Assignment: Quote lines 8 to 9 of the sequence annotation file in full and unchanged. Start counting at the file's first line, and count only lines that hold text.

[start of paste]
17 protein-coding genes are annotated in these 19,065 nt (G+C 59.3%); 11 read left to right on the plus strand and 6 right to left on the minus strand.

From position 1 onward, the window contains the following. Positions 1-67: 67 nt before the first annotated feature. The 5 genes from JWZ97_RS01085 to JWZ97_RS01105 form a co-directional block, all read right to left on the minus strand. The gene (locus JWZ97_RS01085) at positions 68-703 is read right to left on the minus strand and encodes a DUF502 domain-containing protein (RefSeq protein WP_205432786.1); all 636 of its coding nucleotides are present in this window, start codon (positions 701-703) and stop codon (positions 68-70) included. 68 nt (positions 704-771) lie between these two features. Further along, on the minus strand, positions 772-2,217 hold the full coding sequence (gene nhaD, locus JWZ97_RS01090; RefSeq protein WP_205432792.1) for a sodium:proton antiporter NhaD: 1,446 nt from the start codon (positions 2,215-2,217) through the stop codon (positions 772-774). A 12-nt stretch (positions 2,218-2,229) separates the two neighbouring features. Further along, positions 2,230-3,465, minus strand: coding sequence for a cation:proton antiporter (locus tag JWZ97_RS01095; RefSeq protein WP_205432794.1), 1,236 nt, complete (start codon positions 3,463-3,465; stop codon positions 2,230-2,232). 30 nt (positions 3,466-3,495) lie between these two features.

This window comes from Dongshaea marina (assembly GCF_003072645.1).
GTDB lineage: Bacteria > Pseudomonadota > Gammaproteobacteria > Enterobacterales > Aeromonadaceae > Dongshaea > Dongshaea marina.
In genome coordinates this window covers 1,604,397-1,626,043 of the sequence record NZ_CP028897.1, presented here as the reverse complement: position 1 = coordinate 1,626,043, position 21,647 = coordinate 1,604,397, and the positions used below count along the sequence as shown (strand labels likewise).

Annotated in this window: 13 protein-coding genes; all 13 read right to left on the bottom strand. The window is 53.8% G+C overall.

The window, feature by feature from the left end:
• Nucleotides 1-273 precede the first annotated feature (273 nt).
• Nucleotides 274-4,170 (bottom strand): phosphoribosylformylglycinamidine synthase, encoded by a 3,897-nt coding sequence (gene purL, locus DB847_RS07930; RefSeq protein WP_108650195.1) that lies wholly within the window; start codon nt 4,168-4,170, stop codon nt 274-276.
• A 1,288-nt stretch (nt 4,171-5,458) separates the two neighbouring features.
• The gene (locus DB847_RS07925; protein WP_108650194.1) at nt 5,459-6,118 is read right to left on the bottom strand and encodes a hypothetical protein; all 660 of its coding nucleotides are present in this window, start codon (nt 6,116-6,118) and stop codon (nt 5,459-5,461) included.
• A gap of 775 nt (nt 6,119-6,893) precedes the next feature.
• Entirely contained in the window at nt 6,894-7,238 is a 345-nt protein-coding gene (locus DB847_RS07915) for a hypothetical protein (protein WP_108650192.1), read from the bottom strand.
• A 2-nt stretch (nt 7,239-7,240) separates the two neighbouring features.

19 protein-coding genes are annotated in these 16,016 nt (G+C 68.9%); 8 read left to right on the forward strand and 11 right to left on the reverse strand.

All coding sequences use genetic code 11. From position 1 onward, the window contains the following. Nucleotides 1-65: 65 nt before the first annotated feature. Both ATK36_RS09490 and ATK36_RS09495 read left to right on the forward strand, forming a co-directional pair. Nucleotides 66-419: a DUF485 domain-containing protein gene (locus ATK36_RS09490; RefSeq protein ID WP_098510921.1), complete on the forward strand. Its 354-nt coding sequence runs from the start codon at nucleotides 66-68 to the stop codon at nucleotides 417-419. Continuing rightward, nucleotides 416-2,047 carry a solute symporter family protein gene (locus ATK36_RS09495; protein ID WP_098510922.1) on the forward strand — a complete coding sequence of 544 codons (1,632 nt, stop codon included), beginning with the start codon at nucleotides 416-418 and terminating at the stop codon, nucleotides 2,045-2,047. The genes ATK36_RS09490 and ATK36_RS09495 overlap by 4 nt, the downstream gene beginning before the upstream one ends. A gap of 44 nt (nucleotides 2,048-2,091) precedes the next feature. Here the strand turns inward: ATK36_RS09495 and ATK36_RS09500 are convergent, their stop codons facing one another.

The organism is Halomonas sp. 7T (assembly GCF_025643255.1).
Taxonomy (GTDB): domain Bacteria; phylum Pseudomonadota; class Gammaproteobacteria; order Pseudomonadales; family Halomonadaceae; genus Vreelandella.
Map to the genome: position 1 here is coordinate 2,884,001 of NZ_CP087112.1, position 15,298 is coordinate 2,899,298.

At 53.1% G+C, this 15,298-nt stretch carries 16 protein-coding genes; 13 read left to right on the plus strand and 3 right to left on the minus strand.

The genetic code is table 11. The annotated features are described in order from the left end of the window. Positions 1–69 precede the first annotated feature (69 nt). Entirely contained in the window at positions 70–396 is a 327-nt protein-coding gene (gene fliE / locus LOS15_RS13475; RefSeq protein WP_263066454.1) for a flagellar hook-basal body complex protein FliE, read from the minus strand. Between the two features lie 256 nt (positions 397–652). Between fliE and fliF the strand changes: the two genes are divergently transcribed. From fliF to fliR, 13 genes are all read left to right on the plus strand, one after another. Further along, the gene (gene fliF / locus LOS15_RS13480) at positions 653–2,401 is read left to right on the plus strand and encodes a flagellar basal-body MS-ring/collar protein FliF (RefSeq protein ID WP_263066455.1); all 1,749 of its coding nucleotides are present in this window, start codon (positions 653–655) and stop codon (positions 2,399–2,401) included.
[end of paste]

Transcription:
• Nucleotides 1-273 precede the first annotated feature (273 nt).
• Nucleotides 274-4,170 (bottom strand): phosphoribosylformylglycinamidine synthase, encoded by a 3,897-nt coding sequence (gene purL, locus DB847_RS07930; RefSeq protein WP_108650195.1) that lies wholly within the window; start codon nt 4,168-4,170, stop codon nt 274-276.